Tag Archives: magazine publication

Lit Journals and Me: But How Do I Know If It Is a Good Fit? #MondayBlogs

The other day my blogger buddy Merril posted an article by Brian Geiger, editor of Vita Brevis, about publishing your poetry: Publishing Poetry is Like Arranging a Marriage. If you write poetry, take a glance at it.

I’ve been thinking quite a bit about what Geiger wrote. The main point is that you need to read journals before sending your work. You want to find a good “fit,” like a good marriage. I was heading down that same thought road when I published the article From Creation to Publication in The Review Review. I wrote it in 2014, so a lot has happened with my writing since then. Maybe that means it contains some good advice ;)!

But I did a bit of what Geiger does in his article, and that is to assume that if we read the journals we will automatically see which ones are good fits for us.

Hmm. Yes, as I mention in my article, I did discover that a journal I really wanted to be published in was selecting highly experimental (in an unpleasant way) pieces. So I crossed them off my list. But, in general, (I would argue that) there are similar types of poems in the majority of journals.

So what does it mean to find a good fit besides knowing if you want a journal with traditional or experimental writing?

You have to be honest about your own writing to begin with, and I’m not sure any of us is fully capable of doing that. We are too emotionally invested, having written the dang thing and perhaps having lived through all the ins and outs that are found in the poem. But we need to know if our work is fledgling or some point (what point?) beyond that.

If you are incredibly prolific and are looking for high numbers of publications, send it everywhere if you like (I do mention this in the article), but personally I don’t see the point in being able to say my work was published in over 500 journals and magazines. Who cares? I think the quality of the work is most important–and then hopefully you do find a “matching journal,” but it doesn’t always happen that way.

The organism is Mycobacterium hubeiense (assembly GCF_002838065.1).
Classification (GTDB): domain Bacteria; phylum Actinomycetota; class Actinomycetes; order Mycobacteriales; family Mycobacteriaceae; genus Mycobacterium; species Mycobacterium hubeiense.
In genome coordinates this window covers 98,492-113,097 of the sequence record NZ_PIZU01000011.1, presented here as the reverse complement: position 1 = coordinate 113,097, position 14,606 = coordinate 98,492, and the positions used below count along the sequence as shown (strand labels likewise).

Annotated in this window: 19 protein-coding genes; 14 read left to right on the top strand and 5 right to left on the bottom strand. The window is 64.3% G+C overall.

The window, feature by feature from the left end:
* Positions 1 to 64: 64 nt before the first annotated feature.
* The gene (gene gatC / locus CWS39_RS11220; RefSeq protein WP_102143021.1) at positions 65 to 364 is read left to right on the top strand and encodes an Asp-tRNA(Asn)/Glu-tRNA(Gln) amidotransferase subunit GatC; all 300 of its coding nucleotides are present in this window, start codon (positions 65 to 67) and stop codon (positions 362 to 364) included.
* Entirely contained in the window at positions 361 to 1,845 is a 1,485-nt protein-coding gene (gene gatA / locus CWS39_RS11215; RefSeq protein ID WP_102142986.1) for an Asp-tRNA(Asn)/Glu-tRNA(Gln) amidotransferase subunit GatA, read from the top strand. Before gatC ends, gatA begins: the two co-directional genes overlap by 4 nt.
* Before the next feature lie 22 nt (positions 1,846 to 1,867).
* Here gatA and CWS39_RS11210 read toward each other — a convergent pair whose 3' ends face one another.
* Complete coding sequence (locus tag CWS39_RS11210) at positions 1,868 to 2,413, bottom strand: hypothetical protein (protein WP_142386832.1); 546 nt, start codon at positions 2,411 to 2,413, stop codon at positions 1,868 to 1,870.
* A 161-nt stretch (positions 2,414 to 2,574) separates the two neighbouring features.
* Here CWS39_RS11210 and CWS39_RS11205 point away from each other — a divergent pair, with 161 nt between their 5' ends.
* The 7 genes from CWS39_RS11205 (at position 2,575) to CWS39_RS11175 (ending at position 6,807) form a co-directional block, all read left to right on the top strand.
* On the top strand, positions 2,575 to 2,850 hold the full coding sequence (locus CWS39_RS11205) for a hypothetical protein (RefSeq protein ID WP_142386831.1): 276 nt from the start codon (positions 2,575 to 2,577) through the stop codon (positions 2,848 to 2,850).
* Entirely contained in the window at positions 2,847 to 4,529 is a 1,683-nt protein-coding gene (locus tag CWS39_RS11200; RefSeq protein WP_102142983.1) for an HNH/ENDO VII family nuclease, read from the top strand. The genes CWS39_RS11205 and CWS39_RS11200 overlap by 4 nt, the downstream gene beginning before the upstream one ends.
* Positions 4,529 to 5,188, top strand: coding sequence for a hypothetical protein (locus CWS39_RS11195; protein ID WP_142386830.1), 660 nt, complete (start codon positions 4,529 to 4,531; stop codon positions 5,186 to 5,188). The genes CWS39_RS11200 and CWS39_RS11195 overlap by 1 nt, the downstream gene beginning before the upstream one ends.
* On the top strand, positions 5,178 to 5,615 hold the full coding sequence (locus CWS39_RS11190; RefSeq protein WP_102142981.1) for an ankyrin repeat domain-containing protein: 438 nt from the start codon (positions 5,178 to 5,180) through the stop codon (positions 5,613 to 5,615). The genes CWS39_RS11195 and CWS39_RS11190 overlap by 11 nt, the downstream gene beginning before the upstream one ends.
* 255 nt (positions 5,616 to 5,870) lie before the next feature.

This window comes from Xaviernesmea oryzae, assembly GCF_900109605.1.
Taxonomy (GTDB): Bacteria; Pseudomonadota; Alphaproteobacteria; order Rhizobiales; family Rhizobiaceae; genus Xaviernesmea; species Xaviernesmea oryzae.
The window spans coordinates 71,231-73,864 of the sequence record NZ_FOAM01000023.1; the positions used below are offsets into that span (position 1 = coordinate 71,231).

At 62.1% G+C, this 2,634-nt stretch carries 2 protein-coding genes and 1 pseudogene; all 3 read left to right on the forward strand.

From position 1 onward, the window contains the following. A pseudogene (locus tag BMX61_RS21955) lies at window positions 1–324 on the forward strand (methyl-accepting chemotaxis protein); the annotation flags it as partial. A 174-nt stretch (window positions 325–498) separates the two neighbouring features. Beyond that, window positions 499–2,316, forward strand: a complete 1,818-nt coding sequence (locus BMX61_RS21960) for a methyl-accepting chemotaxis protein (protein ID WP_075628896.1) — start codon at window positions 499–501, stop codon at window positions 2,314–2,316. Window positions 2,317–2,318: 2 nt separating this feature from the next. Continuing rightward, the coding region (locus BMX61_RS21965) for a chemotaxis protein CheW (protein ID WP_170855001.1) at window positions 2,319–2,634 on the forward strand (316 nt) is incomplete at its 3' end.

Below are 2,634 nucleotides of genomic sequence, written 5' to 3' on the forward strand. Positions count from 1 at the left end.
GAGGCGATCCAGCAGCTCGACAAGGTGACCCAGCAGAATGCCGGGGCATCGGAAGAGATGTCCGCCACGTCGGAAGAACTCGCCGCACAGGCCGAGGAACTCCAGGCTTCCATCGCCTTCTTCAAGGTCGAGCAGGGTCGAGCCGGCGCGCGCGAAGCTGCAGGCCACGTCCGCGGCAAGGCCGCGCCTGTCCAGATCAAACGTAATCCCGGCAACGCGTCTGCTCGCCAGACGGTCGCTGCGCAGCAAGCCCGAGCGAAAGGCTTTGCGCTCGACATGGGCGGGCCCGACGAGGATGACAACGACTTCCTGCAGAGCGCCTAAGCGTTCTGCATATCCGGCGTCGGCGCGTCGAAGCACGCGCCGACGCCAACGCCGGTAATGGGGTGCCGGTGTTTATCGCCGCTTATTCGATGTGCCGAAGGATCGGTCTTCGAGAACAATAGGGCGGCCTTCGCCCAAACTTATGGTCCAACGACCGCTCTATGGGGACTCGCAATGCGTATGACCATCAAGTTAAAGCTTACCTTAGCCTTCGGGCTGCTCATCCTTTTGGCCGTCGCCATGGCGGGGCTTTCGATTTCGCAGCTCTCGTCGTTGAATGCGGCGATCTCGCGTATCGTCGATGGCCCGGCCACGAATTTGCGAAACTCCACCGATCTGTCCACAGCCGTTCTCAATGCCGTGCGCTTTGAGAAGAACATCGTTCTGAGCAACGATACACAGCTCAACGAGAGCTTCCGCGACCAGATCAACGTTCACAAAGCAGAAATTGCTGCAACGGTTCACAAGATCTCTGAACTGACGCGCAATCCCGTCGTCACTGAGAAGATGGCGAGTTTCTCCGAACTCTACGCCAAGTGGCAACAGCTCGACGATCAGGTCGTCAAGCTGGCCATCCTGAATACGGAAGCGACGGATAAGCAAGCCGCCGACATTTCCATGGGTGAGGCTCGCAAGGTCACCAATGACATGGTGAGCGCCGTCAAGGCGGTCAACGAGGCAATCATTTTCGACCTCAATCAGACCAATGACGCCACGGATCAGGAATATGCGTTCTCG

What I am saying is that part of finding a good fit is that the journal and the poem are a similar level of “quality.” This is one of those statements that seems judgy, elitest, you name it. But there are elements of the truth in it, too. The fact that the statement seems kind of ICK is why people don’t really come out and say that is part of why you should read lit journals before submitting.

Another reason to read journals is for the LOVE OF POETRY. If you don’t love to read it, why are you writing it? To do that is just a form of narcissism and maybe also self-aggrandizement. (Yes, you see the bitchy tone creeping in more and more–I’m going to blame the emotional burnout I talked about in last week’s post haha. I no sooner got the daughter off to NYC than my car needed repair and that sucked up a whole day. Then a slew of other home repairs ate up another. However, the good news is that I DID take a couple of naps and focused on my yard and cats instead of the hubbub).

None of these three reasons has anything to do with the implication articles like Geiger’s gives us, which is that we will read journals and have epiphanies in the middle of the pages of some of them when we see exactly the type of style, subject, and form of poems that we write. HAHAHA. Being completely honest here. Never had that feeling in my life.

The closest I have come to it is, for example, when I read the museum of americana and thought of the material and theme of the magazine as perfect for my Kin Types poems based on history, in particular American history. That is because the journal looks for art “that revives or repurposes the old, the dying, the forgotten, or the almost entirely unknown aspects of Americana.” There have been a few such times, but they are rare because most journals have a broader focus. Most of them just want “YOUR BEST WORK.” Um, ok.